After finally achieving rugby’s ultimate accolade, Wayne Barnes has blown the whistle on his unparalleled career.
For a referee, the chance to officiate a World Cup final is the dream, and last Saturday, Barnes at last fulfilled that ambition.
The world’s most decorated official, Barnes was in the middle for a dramatic encounter between New Zealand and South Africa.
It came 17 years after he first got a taste of international rugby, and with more than a century of matches under his belt, there was no one better prepared for the showpiece.
There was a symmetry to Barnes’ appointment. He became the second Englishman to referee a World Cup final after Ed Morrison, who took charge of the showpiece in 1995, the only other time the All Blacks and Springboks have met at this stage.
Four years ago, Barnes was tipped to referee the final, only for England’s stunning victory over the All Blacks at the semi-final stage to take him out of contention.
History almost repeated itself this time around, with only Handre Pollard’s late penalty denying Steve Borthwick’s men victory.
The Springboks edged through, and Barnes was deservedly rewarded with the ultimate honour.
Announcing his retirement, Barnes said: “Over the past 20 years, I have been in the middle of some of the greatest rugby matches in history.
“I have seen some of the world’s best players and worked with some of the finest coaches the game has ever produced.
“Last Saturday, I was privileged to refree the Rugby World Cup final between two of the most iconic teams in sport; the All Blacks and the Springboks.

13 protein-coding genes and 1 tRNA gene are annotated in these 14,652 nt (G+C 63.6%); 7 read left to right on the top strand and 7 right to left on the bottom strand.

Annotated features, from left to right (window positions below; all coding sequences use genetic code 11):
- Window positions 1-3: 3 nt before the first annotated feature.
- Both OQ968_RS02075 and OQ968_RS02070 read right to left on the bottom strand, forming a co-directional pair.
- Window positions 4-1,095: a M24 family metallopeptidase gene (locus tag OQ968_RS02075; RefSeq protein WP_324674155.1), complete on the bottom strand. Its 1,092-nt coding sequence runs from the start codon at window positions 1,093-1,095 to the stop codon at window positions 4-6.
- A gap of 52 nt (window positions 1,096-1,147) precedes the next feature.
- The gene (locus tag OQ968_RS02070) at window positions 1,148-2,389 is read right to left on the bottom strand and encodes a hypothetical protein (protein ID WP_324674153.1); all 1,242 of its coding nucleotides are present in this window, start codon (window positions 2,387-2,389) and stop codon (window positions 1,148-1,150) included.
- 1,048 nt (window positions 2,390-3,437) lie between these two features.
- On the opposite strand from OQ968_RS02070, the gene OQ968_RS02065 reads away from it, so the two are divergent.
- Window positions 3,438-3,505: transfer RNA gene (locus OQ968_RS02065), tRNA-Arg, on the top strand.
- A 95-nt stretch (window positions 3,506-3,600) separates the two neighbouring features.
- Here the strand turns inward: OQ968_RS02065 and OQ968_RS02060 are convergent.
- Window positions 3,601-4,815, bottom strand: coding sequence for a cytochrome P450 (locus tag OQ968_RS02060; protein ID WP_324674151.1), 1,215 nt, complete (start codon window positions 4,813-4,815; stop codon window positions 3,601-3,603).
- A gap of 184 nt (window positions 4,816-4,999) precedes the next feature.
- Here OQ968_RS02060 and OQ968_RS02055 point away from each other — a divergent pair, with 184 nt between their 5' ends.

“People often say you will know when it is the right time to retire, and this is clearly the right time for me and my family.”
The final in Paris was the culmination of more than two decades of work from Barnes and the last act in a remarkable career.
He became the youngest referee to have been appointed to the Panel of National Referees back in 2001 when aged just 21.
It was only a matter of time before he got a chance at international level, refereeing the first of his 110 Tests to date in Suva as Fiji took on Samoa in the Pacific Five Nations.
A Guinness Six Nations debut followed in 2007 – refereeing France’s victory in Italy on the opening weekend before he made his World Cup bow later that year.
His performance at that tournament caused headlines in New Zealand, with Barnes overseeing the All Blacks’ shock defeat to France in the quarter-finals in Cardiff.
But it is testament to his enduring consistency that he was able to put that behind him and establish himself as the one of the world’s leading officials.
In the Guinness Six Nations, he was the first Englishman to referee a match at Croke Park – doing so as Ireland hosted Wales in 2008, while he was in charge of the return fixture in Cardiff a year later as Ireland claimed a first Grand Slam in 61 years.
Barnes became only the second referee to take charge of 100 Tests when New Zealand played Wales in the 2022 Autumn Nations Series and he has continued to set the standards, including being in charge of Ireland’s win over France in the 2023 Guinness Six Nations.
He bows out as the most experienced referee in the history of the game, the final was his 111th Test match, and will now be remembered as a famous South Africa win, and the last game for the refereeing great.